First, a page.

Though the prose is often florid, Pierson convincingly demonstrates that when it comes to relating to man’s best friend, one...



Pierson (The Man Who Would Stop at Nothing: Long-Distance Motorcycling's Endless Road, 2011, etc.) delivers a fascinating if sprawling exposition on the history and science of animal behavior.

Beginning with a close examination of methods she had to learn—and unlearn—when training her own dogs, the author probes the history of how humans have attempted to relate more closely to animals with whom they feel an affinity but find a daunting challenge when attempting to domesticate (“it is rarely a good idea to own a dog much smarter than you are”). How to bridge that communicative chasm is the main thrust of the book, which is rooted in the findings of behavioral psychologist B.F. Skinner. Skinner’s animal experiments from the mid-1930s, though pointed at illuminating the human condition, revealed the absolute power of reward. “There is no more powerful motive to learning, or survival, than fulfillment of essential needs,” writes the author, and animal trainers coming from Skinner’s camp have since believed positive reinforcement is key to need fulfillment achieved through operant conditioning, or “the manner in which learned behavior is acquired.” Pierson’s account is provocative since this line of thinking bucks the traditional behaviorist school of thought found in dog training in particular, which relies on a “classic conception of teaching as inseparable from threat and compulsion.” Punishment and deprivation of essential needs, as practiced by “Dog Whisperer” Cesar Millan and a number of zoos, Pierson shows, fly in the face of copious scientific evidence showing that animals learn most effectively through positive reinforcement. The author goes on to extrapolate this finding into broader realms of human commerce, such as politics, with varying degrees of success, creating at times a rambling discourse.

Though the prose is often florid, Pierson convincingly demonstrates that when it comes to relating to man’s best friend, one doesn’t have to be cruel to be kind.

Pub Date: May 4, 2015

ISBN: 978-0-393-06619-7

Page Count: 256

Publisher: Norton

Review Posted Online: Oct. 8, 2017

Kirkus Reviews Issue: April 1, 2015

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Stricter than, say, Bergen Evans or W3 ("disinterested" means impartial — period), Strunk is in the last analysis...



Privately published by Strunk of Cornell in 1918 and revised by his student E. B. White in 1959, that "little book" is back again with more White updatings.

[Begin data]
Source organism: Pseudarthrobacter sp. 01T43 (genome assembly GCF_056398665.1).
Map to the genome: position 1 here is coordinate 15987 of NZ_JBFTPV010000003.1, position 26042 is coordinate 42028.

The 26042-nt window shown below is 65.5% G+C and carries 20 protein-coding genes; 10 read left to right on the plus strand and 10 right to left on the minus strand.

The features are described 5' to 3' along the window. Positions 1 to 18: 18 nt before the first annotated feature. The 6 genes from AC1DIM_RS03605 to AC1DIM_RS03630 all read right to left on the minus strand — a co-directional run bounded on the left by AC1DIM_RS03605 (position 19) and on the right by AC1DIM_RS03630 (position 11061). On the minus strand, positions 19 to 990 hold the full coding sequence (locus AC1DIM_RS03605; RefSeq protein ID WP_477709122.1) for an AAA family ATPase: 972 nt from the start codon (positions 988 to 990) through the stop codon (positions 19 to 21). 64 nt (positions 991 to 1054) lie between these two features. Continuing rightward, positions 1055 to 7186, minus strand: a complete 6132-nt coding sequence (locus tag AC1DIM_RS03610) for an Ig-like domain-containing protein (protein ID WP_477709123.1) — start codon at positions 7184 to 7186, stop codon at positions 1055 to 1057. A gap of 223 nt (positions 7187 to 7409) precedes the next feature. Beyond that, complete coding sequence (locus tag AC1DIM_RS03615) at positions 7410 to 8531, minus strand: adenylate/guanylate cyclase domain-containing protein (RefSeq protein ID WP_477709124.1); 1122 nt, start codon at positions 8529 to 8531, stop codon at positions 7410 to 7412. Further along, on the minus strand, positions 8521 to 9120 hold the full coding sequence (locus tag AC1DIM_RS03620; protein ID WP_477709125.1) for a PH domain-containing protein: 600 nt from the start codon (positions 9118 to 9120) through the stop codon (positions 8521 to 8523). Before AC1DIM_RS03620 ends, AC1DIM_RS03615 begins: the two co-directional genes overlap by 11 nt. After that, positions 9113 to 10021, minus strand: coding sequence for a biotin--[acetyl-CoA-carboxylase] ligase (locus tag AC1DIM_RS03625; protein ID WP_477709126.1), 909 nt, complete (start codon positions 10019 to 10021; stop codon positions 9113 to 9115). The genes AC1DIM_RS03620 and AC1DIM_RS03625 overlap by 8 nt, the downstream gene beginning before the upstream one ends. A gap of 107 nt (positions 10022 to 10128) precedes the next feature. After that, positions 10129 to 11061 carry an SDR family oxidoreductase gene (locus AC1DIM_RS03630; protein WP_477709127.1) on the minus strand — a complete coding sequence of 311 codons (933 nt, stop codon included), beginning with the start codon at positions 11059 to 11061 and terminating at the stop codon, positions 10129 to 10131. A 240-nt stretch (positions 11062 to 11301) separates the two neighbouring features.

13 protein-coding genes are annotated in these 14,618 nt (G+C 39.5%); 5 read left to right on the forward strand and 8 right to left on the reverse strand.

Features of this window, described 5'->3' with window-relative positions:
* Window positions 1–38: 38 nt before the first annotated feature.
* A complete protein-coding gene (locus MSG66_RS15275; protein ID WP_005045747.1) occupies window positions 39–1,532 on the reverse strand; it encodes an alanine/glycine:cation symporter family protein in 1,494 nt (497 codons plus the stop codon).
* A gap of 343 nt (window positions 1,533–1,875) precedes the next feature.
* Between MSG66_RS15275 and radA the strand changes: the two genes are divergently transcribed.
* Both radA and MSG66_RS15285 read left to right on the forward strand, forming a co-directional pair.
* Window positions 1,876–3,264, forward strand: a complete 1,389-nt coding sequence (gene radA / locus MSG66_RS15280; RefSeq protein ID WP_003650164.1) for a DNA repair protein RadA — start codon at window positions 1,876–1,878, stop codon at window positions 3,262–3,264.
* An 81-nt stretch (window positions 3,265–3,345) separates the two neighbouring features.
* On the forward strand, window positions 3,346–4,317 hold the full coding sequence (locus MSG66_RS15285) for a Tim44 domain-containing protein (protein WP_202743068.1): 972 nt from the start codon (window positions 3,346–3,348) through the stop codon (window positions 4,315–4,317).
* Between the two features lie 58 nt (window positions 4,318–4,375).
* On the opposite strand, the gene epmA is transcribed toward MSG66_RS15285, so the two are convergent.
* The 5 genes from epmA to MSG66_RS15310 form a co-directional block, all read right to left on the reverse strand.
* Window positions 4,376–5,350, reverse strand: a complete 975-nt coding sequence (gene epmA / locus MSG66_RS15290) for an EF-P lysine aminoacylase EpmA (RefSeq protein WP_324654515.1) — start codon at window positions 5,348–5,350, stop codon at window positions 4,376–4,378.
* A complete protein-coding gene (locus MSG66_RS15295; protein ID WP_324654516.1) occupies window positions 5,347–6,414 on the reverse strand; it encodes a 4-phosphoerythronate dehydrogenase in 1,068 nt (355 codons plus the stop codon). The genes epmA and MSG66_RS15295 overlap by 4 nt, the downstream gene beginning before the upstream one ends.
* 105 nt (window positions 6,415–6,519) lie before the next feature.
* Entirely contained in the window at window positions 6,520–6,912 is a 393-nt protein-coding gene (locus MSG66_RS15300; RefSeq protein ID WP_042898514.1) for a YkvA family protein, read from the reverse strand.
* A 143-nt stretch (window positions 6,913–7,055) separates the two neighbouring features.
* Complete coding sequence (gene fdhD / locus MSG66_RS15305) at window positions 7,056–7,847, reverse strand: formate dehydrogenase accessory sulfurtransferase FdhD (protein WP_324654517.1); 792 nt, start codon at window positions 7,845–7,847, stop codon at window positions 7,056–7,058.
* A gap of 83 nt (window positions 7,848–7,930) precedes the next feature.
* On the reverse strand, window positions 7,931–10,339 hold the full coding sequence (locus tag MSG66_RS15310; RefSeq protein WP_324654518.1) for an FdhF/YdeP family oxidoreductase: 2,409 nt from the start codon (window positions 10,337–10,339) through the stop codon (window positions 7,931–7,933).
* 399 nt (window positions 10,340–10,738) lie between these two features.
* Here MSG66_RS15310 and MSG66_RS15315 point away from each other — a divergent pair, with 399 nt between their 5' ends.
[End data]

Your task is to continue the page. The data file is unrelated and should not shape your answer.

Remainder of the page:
Stricter than, say, Bergen Evans or W3 ("disinterested" means impartial — period), Strunk is in the last analysis (whoops — "A bankrupt expression") a unique guide (which means "without like or equal").

Pub Date: May 15, 1972

ISBN: 0205632645

Page Count: 105

Publisher: Macmillan

Review Posted Online: Oct. 28, 2011

Kirkus Reviews Issue: May 1, 1972

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Noted jazz and pop record producer Thiele offers a chatty autobiography. Aided by record-business colleague Golden, Thiele traces his career from his start as a ``pubescent, novice jazz record producer'' in the 1940s through the '50s, when he headed Coral, Dot, and Roulette Records, and the '60s, when he worked for ABC and ran the famous Impulse! jazz label. At Coral, Thiele championed the work of ``hillbilly'' singer Buddy Holly, although the only sessions he produced with Holly were marred by saccharine strings. The producer specialized in more mainstream popsters like the irrepressibly perky Teresa Brewer (who later became his fourth wife) and the bubble-machine muzak-meister Lawrence Welk. At Dot, Thiele was instrumental in recording Jack Kerouac's famous beat- generation ramblings to jazz accompaniment (recordings that Dot's president found ``pornographic''), while also overseeing a steady stream of pop hits. He then moved to the Mafia-controlled Roulette label, where he observed the ``silk-suited, pinky-ringed'' entourage who frequented the label's offices. Incredibly, however, Thiele remembers the famously hard-nosed Morris Levy, who ran the label and was eventually convicted of extortion, as ``one of the kindest, most warm-hearted, and classiest music men I have ever known.'' At ABC/Impulse!, Thiele oversaw the classic recordings of John Coltrane, although he is the first to admit that Coltrane essentially produced his own sessions. Like many producers of the day, Thiele participated in the ownership of publishing rights to some of the songs he recorded; he makes no apology for this practice, which he calls ``entirely appropriate and without any ethical conflicts.'' A pleasant, if not exactly riveting, memoir that will be of most interest to those with a thirst for cocktail-hour stories of the record biz. (25 halftones, not seen)

Pub Date: May 1, 1995

ISBN: 0-19-508629-4

Page Count: 224

Publisher: Oxford Univ.

Review Posted Online: May 20, 2010

Kirkus Reviews Issue: March 1, 1995

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